Sunday, April 22, 2007

Riverside hopes that Star Trek will boost economy

Iowa town eyes future with Star Trek’s Kirk
Riverside dubs itself birthplace of famed captain, hopes tourists flock in
Reuters
Updated: 2:02 p.m. ET April 20, 2007

RIVERSIDE, Iowa - A small Iowa town is trying to lure tourists by going where no town has gone before — forward 200 years in time to be the birthplace of Captain James T. Kirk from cult science fiction show “Star Trek.”

Welcome to Riverside, a once prosperous little farming town with a population of 928 that has fallen on hard times, wants to attract tourists and much needed money with a “Star Trek” museum to revive its largely lifeless, boarded-up main drag.

The town has no famous offspring like West Branch, 25 miles away, where former U.S. President Herbert Hoover was born in 1874, and can’t boast the “World’s Largest Strawberry,” a 15 feet high fiberglass fruit, like Strawberry Point, 100 miles to the north.

So former town councilor and self-declared “Trekkie” Steve Miller in 1985 persuaded the council to declare Riverside the future birthplace as Kirk, a main character of the “Star Trek” television series that began in 1966 and following films.

“Star Trek creator Gene Roddenberry wrote a book saying Kirk will be born in Iowa, but didn’t say where,” said Miller. ”So I thought ’why not here?”’

Kirk’s birthday was never officially established but the town lists it on a plaque as March 22, 2228. The show’s official Web site, however, says he was born on March 22, 2233. Canadian actor William Shatner who played the captain of the starship Enterprise was born in real-life on March 22.

The future famous son has brought a trickle of tourist money to the town 15 miles south of Iowa City in eastern Iowa but some locals now hope to raise funds for a Star Trek museum to boost that income while enough people remember Kirk.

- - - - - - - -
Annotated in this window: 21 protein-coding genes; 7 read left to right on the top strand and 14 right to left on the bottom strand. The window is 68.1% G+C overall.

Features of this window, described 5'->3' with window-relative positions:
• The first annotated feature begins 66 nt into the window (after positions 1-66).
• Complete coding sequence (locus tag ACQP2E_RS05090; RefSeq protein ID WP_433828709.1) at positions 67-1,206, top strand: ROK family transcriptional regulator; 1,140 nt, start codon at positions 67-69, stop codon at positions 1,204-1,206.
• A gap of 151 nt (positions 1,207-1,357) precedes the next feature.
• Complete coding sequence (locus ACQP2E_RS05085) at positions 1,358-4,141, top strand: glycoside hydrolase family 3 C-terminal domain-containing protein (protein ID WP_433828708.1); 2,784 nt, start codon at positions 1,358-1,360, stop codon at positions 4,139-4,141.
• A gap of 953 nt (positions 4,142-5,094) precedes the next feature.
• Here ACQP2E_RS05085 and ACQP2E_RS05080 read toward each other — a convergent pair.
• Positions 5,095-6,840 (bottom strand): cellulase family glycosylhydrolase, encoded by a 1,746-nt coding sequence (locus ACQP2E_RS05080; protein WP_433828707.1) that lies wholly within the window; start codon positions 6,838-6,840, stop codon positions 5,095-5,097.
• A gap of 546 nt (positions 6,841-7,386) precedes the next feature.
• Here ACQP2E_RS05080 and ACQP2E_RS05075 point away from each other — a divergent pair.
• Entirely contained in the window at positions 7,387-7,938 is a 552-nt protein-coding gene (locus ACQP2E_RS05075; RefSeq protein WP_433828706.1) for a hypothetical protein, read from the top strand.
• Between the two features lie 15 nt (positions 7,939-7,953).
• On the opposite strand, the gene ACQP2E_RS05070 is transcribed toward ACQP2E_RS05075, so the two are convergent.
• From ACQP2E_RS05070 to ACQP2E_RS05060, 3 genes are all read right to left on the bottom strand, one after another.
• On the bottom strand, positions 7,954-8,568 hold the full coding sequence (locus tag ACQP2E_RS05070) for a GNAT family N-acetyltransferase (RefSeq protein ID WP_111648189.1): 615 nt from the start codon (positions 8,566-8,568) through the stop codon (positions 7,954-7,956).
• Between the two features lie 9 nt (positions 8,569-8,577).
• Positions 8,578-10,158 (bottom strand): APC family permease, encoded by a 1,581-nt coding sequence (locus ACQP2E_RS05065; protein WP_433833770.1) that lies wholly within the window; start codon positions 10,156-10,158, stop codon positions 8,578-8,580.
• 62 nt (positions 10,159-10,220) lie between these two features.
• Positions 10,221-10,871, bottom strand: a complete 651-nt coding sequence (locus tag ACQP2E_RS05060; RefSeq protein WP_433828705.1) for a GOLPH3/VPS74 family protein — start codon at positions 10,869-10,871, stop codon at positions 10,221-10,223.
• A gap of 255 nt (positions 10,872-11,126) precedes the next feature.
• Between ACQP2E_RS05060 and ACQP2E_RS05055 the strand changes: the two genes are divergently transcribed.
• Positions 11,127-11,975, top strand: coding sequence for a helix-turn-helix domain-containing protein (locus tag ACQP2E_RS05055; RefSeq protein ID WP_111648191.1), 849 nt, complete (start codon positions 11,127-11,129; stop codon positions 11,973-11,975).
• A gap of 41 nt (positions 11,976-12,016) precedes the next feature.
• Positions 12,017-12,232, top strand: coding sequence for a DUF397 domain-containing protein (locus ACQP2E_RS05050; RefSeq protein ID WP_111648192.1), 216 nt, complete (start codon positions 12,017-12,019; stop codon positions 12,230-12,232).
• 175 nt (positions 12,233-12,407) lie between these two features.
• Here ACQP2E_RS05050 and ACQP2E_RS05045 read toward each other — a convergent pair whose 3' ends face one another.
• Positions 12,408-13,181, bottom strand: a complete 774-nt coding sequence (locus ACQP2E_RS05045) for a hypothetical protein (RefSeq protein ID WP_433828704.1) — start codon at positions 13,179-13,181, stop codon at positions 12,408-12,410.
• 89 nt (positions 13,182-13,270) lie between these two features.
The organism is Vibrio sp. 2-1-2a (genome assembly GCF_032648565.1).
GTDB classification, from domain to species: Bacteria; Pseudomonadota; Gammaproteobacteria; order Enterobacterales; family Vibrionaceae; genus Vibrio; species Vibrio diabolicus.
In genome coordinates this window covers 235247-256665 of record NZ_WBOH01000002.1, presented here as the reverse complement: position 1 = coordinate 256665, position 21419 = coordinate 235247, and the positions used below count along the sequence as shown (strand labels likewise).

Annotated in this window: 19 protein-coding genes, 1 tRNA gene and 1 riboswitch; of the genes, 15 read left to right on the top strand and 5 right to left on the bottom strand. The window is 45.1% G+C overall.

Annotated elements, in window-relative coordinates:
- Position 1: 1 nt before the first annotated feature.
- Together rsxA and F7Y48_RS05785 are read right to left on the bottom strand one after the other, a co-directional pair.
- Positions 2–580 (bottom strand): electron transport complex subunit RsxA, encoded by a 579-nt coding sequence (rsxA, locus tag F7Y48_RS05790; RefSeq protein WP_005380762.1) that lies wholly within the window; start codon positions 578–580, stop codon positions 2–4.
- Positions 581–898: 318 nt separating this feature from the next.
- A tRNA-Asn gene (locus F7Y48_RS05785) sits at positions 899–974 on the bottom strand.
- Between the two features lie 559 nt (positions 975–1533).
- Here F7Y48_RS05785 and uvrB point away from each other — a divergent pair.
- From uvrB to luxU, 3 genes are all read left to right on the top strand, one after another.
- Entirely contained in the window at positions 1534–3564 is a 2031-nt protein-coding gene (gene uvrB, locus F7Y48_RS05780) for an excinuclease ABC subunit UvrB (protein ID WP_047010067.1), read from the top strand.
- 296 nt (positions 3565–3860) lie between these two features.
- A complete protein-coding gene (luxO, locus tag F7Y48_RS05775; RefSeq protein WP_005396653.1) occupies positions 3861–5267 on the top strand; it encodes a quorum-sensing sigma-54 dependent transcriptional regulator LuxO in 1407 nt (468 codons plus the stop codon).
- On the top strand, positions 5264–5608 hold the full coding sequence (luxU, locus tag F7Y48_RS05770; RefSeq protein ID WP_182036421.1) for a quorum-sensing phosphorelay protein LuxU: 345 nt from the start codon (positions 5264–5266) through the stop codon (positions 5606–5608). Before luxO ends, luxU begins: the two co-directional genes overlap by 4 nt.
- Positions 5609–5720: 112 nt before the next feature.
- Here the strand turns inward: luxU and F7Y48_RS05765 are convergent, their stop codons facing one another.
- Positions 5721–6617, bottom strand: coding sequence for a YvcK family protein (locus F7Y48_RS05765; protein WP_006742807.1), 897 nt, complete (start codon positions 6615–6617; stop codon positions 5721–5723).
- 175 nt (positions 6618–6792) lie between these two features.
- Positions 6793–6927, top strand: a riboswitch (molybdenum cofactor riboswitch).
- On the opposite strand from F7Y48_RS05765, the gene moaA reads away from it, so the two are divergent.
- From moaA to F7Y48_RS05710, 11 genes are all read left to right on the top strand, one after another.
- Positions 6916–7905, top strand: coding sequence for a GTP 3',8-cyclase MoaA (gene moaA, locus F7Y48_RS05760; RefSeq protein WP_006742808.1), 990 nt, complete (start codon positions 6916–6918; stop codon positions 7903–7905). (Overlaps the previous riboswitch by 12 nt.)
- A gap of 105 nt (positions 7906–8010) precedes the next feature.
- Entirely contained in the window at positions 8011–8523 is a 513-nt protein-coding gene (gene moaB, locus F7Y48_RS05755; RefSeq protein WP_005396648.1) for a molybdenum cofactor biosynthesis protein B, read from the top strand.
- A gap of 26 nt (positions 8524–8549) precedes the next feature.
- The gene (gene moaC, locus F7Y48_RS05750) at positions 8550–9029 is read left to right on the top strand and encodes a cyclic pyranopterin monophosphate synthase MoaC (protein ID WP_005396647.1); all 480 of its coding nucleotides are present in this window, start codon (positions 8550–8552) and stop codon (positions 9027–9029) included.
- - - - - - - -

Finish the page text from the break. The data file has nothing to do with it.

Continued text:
Life, but not as we know it
“I’m no Trekkie, but Captain Kirk is good for drawing visitors and Riverside needs plenty of those,” said local businessman Ken Wilkinson.

Roddenberry has not objected to the town claiming Kirk, so locals erected a plaque on a site of his birth.

At local bar Murphy’s, a plaque states Kirk was “conceived at this point” — hanging on the wall instead of its original spot under the pool table.

“Regulars got a kick out of seeing Star Trek fans crawl under there to look, but it seemed kind of cruel,” said Becky Laroche, who works at People’s Bank, the town’s only bank.

Riverside has also hosted an annual “Trek Fest” in June every year since 1985, drawing up to 10,000 visitors a year. Apart from a parade and tractor pull, Trek fans can buy glass bottles of “Kirk Dirt” — earth from his birth site — for $10.

But beyond the two plaques, Riverside’s only other Star Trek attraction is a model spacecraft similar to the Enterprise, which is small enough to be pulled behind a car.

Riverside’s part-time Mayor Bill Poch wants a Star Trek museum to attract tourists and retailers to its main street. “If we can get people to come stop here and spend a little money, maybe we can revive our downtown,” he said.

Miller said if Riverside is going to propose an enduring Star Trek memorial, it better do it soon. It’s been 40 years since Star Trek and most youngsters have never seen it,” he said. “Time is running out.”

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